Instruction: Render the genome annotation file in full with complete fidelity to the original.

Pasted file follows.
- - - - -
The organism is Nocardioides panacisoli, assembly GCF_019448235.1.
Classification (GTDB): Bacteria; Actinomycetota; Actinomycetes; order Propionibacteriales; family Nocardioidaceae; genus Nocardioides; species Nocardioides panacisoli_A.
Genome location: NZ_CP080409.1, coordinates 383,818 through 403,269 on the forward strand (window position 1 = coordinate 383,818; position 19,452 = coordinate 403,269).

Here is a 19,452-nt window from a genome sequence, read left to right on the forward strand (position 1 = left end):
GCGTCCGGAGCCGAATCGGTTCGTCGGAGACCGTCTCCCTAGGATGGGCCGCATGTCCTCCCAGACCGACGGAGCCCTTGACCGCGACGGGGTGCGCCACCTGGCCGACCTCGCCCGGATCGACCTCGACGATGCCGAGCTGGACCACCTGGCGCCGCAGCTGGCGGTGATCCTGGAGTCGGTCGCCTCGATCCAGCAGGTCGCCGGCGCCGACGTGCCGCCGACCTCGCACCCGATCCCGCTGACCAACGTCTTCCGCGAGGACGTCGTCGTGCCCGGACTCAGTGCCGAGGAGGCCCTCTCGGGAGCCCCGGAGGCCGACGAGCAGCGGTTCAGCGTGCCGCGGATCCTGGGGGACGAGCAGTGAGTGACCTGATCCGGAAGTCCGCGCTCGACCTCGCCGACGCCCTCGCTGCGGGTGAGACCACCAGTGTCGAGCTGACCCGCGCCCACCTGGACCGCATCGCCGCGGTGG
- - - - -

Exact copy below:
The organism is Nocardioides panacisoli, assembly GCF_019448235.1.
Classification (GTDB): Bacteria; Actinomycetota; Actinomycetes; order Propionibacteriales; family Nocardioidaceae; genus Nocardioides; species Nocardioides panacisoli_A.
Genome location: NZ_CP080409.1, coordinates 383,818 through 403,269 on the forward strand (window position 1 = coordinate 383,818; position 19,452 = coordinate 403,269).

Here is a 19,452-nt window from a genome sequence, read left to right on the forward strand (position 1 = left end):
GCGTCCGGAGCCGAATCGGTTCGTCGGAGACCGTCTCCCTAGGATGGGCCGCATGTCCTCCCAGACCGACGGAGCCCTTGACCGCGACGGGGTGCGCCACCTGGCCGACCTCGCCCGGATCGACCTCGACGATGCCGAGCTGGACCACCTGGCGCCGCAGCTGGCGGTGATCCTGGAGTCGGTCGCCTCGATCCAGCAGGTCGCCGGCGCCGACGTGCCGCCGACCTCGCACCCGATCCCGCTGACCAACGTCTTCCGCGAGGACGTCGTCGTGCCCGGACTCAGTGCCGAGGAGGCCCTCTCGGGAGCCCCGGAGGCCGACGAGCAGCGGTTCAGCGTGCCGCGGATCCTGGGGGACGAGCAGTGAGTGACCTGATCCGGAAGTCCGCGCTCGACCTCGCCGACGCCCTCGCTGCGGGTGAGACCACCAGTGTCGAGCTGACCCGCGCCCACCTGGACCGCATCGCCGCGGTGG